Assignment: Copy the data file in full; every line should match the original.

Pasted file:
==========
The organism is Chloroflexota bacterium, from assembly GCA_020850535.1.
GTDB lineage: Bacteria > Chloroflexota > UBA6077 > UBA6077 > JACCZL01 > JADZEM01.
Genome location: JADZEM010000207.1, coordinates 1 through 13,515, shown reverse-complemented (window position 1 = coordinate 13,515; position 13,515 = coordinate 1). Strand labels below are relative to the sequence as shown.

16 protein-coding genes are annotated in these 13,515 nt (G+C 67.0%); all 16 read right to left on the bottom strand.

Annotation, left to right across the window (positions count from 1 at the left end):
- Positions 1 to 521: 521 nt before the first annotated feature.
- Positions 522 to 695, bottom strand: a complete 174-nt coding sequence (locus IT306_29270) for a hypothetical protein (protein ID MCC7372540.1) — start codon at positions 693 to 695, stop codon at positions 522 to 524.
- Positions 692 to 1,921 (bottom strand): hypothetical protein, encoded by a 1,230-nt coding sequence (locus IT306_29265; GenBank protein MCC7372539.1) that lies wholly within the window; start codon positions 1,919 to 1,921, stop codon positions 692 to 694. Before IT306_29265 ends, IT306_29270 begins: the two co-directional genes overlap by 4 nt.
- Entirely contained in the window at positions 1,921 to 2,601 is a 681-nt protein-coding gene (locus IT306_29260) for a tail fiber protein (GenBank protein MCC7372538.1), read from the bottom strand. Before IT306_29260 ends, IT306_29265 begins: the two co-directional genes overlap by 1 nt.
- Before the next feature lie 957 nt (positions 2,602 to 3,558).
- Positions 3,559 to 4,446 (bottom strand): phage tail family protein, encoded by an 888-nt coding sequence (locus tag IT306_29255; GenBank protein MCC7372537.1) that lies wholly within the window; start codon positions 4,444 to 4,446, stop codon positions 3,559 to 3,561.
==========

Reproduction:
The organism is Chloroflexota bacterium, from assembly GCA_020850535.1.
GTDB lineage: Bacteria > Chloroflexota > UBA6077 > UBA6077 > JACCZL01 > JADZEM01.
Genome location: JADZEM010000207.1, coordinates 1 through 13,515, shown reverse-complemented (window position 1 = coordinate 13,515; position 13,515 = coordinate 1). Strand labels below are relative to the sequence as shown.

16 protein-coding genes are annotated in these 13,515 nt (G+C 67.0%); all 16 read right to left on the bottom strand.

Annotation, left to right across the window (positions count from 1 at the left end):
- Positions 1 to 521: 521 nt before the first annotated feature.
- Positions 522 to 695, bottom strand: a complete 174-nt coding sequence (locus IT306_29270) for a hypothetical protein (protein ID MCC7372540.1) — start codon at positions 693 to 695, stop codon at positions 522 to 524.
- Positions 692 to 1,921 (bottom strand): hypothetical protein, encoded by a 1,230-nt coding sequence (locus IT306_29265; GenBank protein MCC7372539.1) that lies wholly within the window; start codon positions 1,919 to 1,921, stop codon positions 692 to 694. Before IT306_29265 ends, IT306_29270 begins: the two co-directional genes overlap by 4 nt.
- Entirely contained in the window at positions 1,921 to 2,601 is a 681-nt protein-coding gene (locus IT306_29260) for a tail fiber protein (GenBank protein MCC7372538.1), read from the bottom strand. Before IT306_29260 ends, IT306_29265 begins: the two co-directional genes overlap by 1 nt.
- Before the next feature lie 957 nt (positions 2,602 to 3,558).
- Positions 3,559 to 4,446 (bottom strand): phage tail family protein, encoded by an 888-nt coding sequence (locus tag IT306_29255; GenBank protein MCC7372537.1) that lies wholly within the window; start codon positions 4,444 to 4,446, stop codon positions 3,559 to 3,561.